New Meteor Shower Will Create "Halloween Fireballs" in the Sky—How to See It
Astronomers say the dazzling display is actually the overlap of two showers.
Even though the weather is getting cooler, fall evenings can make it easier to get in some good stargazing as the sun dips below the horizon earlier each day. And while there's plenty to see on any given night, there are some annual spectacles that can be worth stepping outside to see that don't even require a telescope or binoculars. This includes a meteor shower that coincides with one of the biggest autumn holidays and can create "Halloween fireballs" in the sky. Read on to learn how to see them for yourself, and when you'll need to head outdoors.
The Taurid meteor shower will create "Halloween fireballs" over the next few weeks.
Halloween arguably creates one of the biggest spectacles of any holiday, thanks in no small part to the festive decorations and creative costumes that define it. But thanks to the Taurid meteor shower, you can also expect a seasonal display in the night sky over the coming weeks, according to astronomy website EarthSky.
Like other meteor showers, the annual autumnal spectacle is created by Earth's passage through the dust and debris trails left behind by a passing comet. In this case, the source is Comet Encke, which orbits the sun roughly every 3.3 years, according to NASA. Because of their timing and the larger particles that make up its dust cloud, the spectacle has also earned the nickname of "Halloween fireballs" because of the way they light up the sky in brilliant flashes.
This event is technically the overlap of two separate meteor showers.
Even though they aren't quite a household name, the annual event is technically made up of two separate meteor showers that overlap. The South Taurids first became visible around Sept. 23 and will run for several more weeks through about Nov. 12. The North Taurids began later on Oct. 13 and will continue through roughly Dec. 2, EarthSky reports.
Astronomers point out that each shower tends to produce a relatively low number of visible meteors, with about five each per hour. But thanks to the long, drawn-out overlap between the two, they could produce an average of 10 fireballs per hour. This year, the South Taurids are expected to reach their peak on Nov. 6 before the North Taurids top out a week later on Nov. 13, per EarthSky.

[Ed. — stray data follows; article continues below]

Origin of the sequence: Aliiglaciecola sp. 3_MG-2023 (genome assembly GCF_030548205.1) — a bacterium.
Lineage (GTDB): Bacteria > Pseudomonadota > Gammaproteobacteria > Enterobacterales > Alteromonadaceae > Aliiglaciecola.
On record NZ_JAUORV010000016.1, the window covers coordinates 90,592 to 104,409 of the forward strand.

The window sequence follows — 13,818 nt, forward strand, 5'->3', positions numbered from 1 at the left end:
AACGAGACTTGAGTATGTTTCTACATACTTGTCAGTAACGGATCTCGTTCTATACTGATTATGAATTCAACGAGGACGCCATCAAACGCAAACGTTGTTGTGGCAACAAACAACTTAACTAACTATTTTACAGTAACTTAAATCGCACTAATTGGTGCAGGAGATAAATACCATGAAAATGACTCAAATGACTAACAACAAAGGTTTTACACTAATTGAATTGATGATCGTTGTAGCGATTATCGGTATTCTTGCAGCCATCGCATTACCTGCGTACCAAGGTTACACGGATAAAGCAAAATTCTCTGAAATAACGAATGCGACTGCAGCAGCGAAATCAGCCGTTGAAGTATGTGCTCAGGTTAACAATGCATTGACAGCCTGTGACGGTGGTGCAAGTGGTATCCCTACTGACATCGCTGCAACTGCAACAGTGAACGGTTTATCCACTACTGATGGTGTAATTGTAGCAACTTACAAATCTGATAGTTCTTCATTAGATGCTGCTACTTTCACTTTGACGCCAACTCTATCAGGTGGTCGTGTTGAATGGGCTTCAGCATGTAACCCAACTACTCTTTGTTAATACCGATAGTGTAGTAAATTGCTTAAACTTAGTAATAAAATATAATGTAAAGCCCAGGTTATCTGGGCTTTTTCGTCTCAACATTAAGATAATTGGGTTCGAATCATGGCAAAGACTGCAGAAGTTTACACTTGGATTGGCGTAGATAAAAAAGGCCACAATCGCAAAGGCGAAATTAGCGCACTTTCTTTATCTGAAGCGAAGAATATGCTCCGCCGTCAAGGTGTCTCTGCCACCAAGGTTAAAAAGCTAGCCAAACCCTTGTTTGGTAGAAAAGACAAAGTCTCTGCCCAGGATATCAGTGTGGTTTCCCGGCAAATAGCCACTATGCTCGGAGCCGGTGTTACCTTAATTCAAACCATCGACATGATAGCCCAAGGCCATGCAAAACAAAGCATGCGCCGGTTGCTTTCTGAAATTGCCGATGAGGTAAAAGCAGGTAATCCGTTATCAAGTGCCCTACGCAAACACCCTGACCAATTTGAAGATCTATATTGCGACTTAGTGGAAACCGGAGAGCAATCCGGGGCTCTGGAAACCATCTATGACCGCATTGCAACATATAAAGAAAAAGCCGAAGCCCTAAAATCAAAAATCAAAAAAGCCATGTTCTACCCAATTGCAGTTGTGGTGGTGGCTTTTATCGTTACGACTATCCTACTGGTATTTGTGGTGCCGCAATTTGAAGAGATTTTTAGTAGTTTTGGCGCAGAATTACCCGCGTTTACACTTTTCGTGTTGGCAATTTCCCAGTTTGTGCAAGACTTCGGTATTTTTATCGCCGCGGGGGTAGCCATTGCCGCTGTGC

Astronomers say one night will be particularly good for viewing meteors.
While the Taurids' relatively long display window means you'll have plenty of opportunities to catch them, you still might want to mark one date off on your calendar. Astronomers point out that light from the waning crescent moon could drown out visibility during the South Taurids' peak, according to EarthSky. Fortunately, the North Taurids' peak will coincide with a new moon, creating much better conditions for spotting fireballs on Nov. 13.
Those hoping to get the best view will also want to make plans to stay up a little later than usual. The Taurids' radiant—or the place from which meteors appear to originate—will reach its highest point in the sky around midnight.
Of course, the moon isn't the only light source that can drown out "shooting stars." Make sure to pick a spot that's far away from bright city lights and provides an expansive view of the night sky to ensure you'll see as much as possible, EarthSky suggests.
The Taurids aren't the only thing worth checking out in the night sky this week.
If the potential for "Halloween fireballs" isn't enough to get you outdoors, there are still other points of interest in the night sky over the coming week.
The Orionid meteor shower is still taking place, expected to remain visible through Nov. 22 after having reached its peak on Oct. 22. The annual spectacle is known to create meteors with "glowing trains" that can last for several seconds or even minutes in the sky after they pass, according to NASA.
And on Nov. 2, we'll get our best view of our largest near neighbor when Jupiter reaches opposition, Forbes reports. The occasion marks when Earth finds itself between the gas giant and the sun in orbit, meaning it will be its brightest as a fully lit disk in the sky that will rise around sunset and sink below the horizon at sunrise. Perhaps most importantly, the spectacle will be easily visible to the naked eye and won't require a telescope or binoculars—although having them on hand can only improve your view.